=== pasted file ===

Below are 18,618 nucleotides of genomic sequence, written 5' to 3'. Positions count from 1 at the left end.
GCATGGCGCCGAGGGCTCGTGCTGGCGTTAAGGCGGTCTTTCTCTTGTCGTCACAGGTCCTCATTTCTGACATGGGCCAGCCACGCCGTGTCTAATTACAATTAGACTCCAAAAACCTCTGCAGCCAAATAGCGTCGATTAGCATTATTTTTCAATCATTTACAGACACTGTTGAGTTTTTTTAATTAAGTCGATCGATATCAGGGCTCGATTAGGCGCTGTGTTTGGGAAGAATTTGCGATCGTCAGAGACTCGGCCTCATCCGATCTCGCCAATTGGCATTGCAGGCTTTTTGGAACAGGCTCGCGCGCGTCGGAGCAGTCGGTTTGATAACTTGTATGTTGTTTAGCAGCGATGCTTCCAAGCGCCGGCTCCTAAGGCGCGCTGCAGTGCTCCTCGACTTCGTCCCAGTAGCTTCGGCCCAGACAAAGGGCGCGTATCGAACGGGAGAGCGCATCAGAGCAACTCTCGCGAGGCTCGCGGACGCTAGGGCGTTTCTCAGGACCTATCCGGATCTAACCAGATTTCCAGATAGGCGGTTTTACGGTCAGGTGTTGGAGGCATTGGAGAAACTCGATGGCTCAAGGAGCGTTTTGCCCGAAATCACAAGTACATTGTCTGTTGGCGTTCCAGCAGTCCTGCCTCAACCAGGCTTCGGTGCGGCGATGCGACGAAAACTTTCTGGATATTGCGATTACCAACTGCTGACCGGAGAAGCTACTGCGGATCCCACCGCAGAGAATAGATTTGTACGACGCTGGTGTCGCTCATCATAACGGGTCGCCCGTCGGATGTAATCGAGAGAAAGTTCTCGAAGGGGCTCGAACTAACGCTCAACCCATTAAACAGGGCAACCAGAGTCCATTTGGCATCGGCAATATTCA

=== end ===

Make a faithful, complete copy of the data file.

Below are 18,618 nucleotides of genomic sequence, written 5' to 3'. Positions count from 1 at the left end.
GCATGGCGCCGAGGGCTCGTGCTGGCGTTAAGGCGGTCTTTCTCTTGTCGTCACAGGTCCTCATTTCTGACATGGGCCAGCCACGCCGTGTCTAATTACAATTAGACTCCAAAAACCTCTGCAGCCAAATAGCGTCGATTAGCATTATTTTTCAATCATTTACAGACACTGTTGAGTTTTTTTAATTAAGTCGATCGATATCAGGGCTCGATTAGGCGCTGTGTTTGGGAAGAATTTGCGATCGTCAGAGACTCGGCCTCATCCGATCTCGCCAATTGGCATTGCAGGCTTTTTGGAACAGGCTCGCGCGCGTCGGAGCAGTCGGTTTGATAACTTGTATGTTGTTTAGCAGCGATGCTTCCAAGCGCCGGCTCCTAAGGCGCGCTGCAGTGCTCCTCGACTTCGTCCCAGTAGCTTCGGCCCAGACAAAGGGCGCGTATCGAACGGGAGAGCGCATCAGAGCAACTCTCGCGAGGCTCGCGGACGCTAGGGCGTTTCTCAGGACCTATCCGGATCTAACCAGATTTCCAGATAGGCGGTTTTACGGTCAGGTGTTGGAGGCATTGGAGAAACTCGATGGCTCAAGGAGCGTTTTGCCCGAAATCACAAGTACATTGTCTGTTGGCGTTCCAGCAGTCCTGCCTCAACCAGGCTTCGGTGCGGCGATGCGACGAAAACTTTCTGGATATTGCGATTACCAACTGCTGACCGGAGAAGCTACTGCGGATCCCACCGCAGAGAATAGATTTGTACGACGCTGGTGTCGCTCATCATAACGGGTCGCCCGTCGGATGTAATCGAGAGAAAGTTCTCGAAGGGGCTCGAACTAACGCTCAACCCATTAAACAGGGCAACCAGAGTCCATTTGGCATCGGCAATATTCA